15. There’s residual racism on both sides that states that “the white man’s ice is colder.” Many public and private clients and patrons have the flawed belief that majority firms perform better than black firms. Such firms are closely scrutinized and clients expect them to produce a level of work not demanded of majority firms of equal talent.
16. Promotion has been known to be denied to black employees when matched against majority and female colleagues of equal merit. But success has rewarded such architects as Ralph Jackson, FAIA, design partner at Shepley Bulfinch Richardson and Abbott, an establishment Boston Brahmin firm (which also has a woman president); Max Bond, FAIA, name partner at Davis Brody Bond Aedas; and, in a pioneering decision 40 years ago, John Moutoussamy (1920-1995), who became a name partner in Chicago’s Dubin, Dubin and Moutoussamy and designed John Johnson’s Chicago corporate headquarters.
Opportunity to innovate
17. The bread and butter of many black-owned firms, especially those whose workload is a steady diet of run-of-the-mill public work on tight budgets, leaves little opportunity to develop striking new forms and technological breakthroughs.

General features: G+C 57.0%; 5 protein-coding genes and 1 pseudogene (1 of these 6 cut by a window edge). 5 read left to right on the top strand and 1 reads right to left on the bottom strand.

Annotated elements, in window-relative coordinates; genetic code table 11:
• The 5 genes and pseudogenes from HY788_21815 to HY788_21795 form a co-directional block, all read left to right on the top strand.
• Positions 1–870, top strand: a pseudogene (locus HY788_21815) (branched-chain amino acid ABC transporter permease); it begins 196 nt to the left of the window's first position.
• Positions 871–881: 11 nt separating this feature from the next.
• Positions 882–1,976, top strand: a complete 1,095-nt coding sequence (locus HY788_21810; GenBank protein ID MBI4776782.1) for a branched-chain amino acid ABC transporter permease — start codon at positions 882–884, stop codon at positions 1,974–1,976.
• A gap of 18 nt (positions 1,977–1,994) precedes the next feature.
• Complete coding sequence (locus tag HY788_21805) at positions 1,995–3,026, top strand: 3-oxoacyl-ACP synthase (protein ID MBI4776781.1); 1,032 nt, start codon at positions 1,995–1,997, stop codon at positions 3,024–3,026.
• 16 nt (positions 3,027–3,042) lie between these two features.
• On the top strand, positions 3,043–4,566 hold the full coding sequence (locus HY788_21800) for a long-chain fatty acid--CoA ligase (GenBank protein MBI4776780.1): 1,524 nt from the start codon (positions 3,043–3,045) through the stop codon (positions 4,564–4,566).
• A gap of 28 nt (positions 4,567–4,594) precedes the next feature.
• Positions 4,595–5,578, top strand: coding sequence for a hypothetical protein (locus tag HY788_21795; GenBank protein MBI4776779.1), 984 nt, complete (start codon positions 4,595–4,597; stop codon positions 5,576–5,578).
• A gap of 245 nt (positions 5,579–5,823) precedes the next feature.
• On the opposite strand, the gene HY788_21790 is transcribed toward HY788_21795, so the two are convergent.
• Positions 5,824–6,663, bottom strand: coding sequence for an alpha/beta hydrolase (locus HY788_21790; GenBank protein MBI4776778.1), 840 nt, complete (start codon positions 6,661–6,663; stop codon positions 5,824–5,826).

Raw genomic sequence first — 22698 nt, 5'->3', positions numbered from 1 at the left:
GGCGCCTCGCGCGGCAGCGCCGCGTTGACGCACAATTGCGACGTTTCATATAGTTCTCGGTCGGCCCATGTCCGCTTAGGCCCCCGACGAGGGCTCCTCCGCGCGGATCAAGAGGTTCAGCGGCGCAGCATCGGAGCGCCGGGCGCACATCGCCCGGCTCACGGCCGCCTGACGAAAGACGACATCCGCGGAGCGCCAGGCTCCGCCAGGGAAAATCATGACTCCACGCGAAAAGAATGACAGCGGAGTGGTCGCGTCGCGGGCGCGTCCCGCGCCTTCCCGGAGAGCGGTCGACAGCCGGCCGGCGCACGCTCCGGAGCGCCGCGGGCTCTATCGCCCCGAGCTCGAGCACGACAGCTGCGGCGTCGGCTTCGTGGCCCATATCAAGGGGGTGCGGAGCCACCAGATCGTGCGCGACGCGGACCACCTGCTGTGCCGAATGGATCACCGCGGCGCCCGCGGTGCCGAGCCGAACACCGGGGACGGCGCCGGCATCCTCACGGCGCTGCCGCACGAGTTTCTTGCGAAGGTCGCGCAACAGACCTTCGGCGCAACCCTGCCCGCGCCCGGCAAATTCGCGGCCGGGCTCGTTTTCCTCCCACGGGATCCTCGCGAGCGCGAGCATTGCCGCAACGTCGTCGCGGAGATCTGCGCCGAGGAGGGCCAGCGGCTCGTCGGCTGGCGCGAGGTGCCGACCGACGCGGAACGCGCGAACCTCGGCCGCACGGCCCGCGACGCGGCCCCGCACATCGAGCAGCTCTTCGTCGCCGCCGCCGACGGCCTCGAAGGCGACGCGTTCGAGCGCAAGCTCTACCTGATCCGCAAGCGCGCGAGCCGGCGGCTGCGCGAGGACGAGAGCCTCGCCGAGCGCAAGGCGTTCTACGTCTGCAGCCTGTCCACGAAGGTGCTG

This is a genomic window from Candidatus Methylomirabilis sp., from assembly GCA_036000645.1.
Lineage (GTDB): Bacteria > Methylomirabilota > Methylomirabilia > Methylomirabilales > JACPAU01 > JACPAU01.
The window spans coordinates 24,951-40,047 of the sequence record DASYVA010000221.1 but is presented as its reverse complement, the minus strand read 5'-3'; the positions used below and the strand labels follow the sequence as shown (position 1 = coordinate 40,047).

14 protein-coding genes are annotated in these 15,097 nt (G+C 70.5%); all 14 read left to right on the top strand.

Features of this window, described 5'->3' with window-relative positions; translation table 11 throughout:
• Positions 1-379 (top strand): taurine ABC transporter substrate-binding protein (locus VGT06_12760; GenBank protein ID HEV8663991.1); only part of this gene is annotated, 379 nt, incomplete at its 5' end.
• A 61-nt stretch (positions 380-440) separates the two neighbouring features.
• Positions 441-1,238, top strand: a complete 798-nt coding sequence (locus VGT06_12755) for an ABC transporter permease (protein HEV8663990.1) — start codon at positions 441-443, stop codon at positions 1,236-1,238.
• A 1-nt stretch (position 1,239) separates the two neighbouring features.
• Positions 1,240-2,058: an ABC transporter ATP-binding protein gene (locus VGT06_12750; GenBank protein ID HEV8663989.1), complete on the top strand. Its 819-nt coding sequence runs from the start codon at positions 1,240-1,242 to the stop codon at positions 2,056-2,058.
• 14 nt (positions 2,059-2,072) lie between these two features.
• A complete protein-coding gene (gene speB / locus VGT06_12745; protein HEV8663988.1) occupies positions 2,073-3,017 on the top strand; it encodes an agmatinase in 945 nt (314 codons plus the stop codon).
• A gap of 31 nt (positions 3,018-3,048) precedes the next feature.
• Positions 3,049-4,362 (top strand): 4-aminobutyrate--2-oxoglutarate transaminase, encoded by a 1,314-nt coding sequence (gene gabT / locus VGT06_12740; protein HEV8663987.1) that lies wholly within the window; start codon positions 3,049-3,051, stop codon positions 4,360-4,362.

18. The limited amount of black architects’ work to garner design honor awards or to be published in the major professional journals is traceable directly to the scenario of commissions on tight budgets and public clients unwilling to sanction work that stands out and could be deemed extravagant by the taxpayers. It is indeed a vicious circle.
19. Reacting to a pattern of rejections, many black firms hesitate to submit work to the journals, in spite of direct, vigorous, and repeated urging over the years by the chief editors of at least two of the national professional journals.
20. Without question, there are black firms in practice today whose work is on a level of design excellence equal to any firm in the nation. But the opportunity to be a Frank Gehry, Rem Koolhaas, Zaha Hadid, or Jean Nouvel still escapes them—although African-born UK architect David Adjaye has in the past year been rapidly gaining star status.
21. Forty years after Whitney Young Jr. admonished the AIA for its laggard attitude to race, Marshall Purnell, FAIA, will serve as the Institute’s president in 2008. In a brief talk with me in spring of 2007, Purnell made it clear he saw himself above all as leader of every architect of whatever ethnic, racial, or gender stripe, and his blackness should not be a matter for special attention—a truly statesmanlike stance.